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 Post subject: Ppe requirements
PostPosted: Thu Jan 28, 2010 6:32 am 
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If I perform an incident energy calculation per IEEE1584, am I obligated to determine the PPE from the results of this calculation or can I determine the PPE from the tables in NFPA 70E?


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PostPosted: Thu Jan 28, 2010 6:54 am 
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ronmwilliams wrote:
If I perform an incident energy calculation per IEEE1584, am I obligated to determine the PPE from the results of this calculation or can I determine the PPE from the tables in NFPA 70E?


Once you have identified the Ei you need to waer the PPE rated to that. You can't go back to the tables to use a lower HRC than your study showed, thats just dangerous. However, I don;t see why you could not use a higher HRC.


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PostPosted: Fri Jan 29, 2010 1:18 pm 
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ronmwilliams
Quote:
If I perform an incident energy calculation per IEEE1584, am I obligated to determine the PPE from the results of this calculation or can I determine the PPE from the tables in NFPA 70E?


Ron, (obligated?) In my opinion, (IMO) your obligation is to make reasonable data based calculations on the equipment towards the Ie & recommended PPE. Not based on assumptions such as the charts.

I am not sure there is any legal obligation that you cannot mix the two HRC’s but the general engineering consensus and best work practices is one or the other but not both.

IMO, NFPA70E charts can be used as a stop gap until the energy calculations are completed.

Something you must understand is that the 70E charts are based on available fault current value not to exceed ## & upstream fault clearing time limits. You have to read the fine print and notations to find this at the end of the charts. If you do not have this data documented for calculations to determine the fault current, then the charts becomes no more then a guess towards the PPE required. Maybe to much, maybe to little PPE?

As Zog said adding more PPE is discretionary but to a limit. Excessive PPE can create an increased risk for the worker to safely perform some task.

That’s why I say an energy study and hazard analysis would best determine your end result for PPE. I believe this would be a general consensus of thought.
Thanks,


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PostPosted: Wed Feb 17, 2010 7:18 pm 
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If we have HRC from 0 up to dangerous. What kind of PPE and how many we should order for a hospital project? Let's the we have about 1000 panels. Any suggestion?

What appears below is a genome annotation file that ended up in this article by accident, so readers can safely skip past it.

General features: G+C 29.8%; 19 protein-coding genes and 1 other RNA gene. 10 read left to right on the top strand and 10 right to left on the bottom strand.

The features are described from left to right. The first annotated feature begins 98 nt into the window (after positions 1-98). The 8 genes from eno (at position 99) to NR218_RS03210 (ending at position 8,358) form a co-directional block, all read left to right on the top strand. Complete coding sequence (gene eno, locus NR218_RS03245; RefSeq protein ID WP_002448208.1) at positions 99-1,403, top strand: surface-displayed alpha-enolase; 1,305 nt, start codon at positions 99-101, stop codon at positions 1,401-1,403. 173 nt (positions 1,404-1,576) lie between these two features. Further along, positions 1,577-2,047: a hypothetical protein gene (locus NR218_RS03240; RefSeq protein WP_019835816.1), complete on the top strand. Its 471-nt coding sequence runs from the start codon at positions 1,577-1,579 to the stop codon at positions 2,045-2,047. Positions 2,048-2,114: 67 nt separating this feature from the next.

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PostPosted: Wed Feb 17, 2010 8:01 pm 
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What are you asking?


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PostPosted: Fri Feb 19, 2010 7:20 am 
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Normally how do you suggest your clients to buy PPE? Would you suggest buying HRC# 1 to #4 for everyone electrician? Any general suggestion?


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PostPosted: Fri Feb 19, 2010 6:53 pm 
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PPE strategies

Noah wrote:
Normally how do you suggest your clients to buy PPE? Would you suggest buying HRC# 1 to #4 for everyone electrician? Any general suggestion?


Many people (including my site) use a 2 system approach:
Standard issue PPE consists of shirt and pant or coveralls rated at HRC 2. This provides protection of at least 8 cal. Included in the standard issue is an arc rated face shield and gloves rated to the voltages encountered in the workplace. We also supply all electricians with arc rated jackets, parkas and insulated pants due to the weather extremes.
The 2nd set of PPE is rated at 40 cal and includes coat, pants and hood. The gloves are universal to the two sets.
Everyone gets their own set of PPE so there's no fighting about sweat, smells, or other cooties.
To give you an idea of cost - 2 changes of HRC 2 shirt and pants or coveralls will probably cost over $200 per employee. We have over 500 employees and provide 2 sets per year to everyone.
Finding PPE and outfitting for all four levels can be done but is prohibitively expensive and complicated to manage. It's better to look at you potential hazards and make the PPE fit the majority of hazards encountered. Any exceptional hazards probably need to be dealt with in a different fashion (remote racking, etc.)


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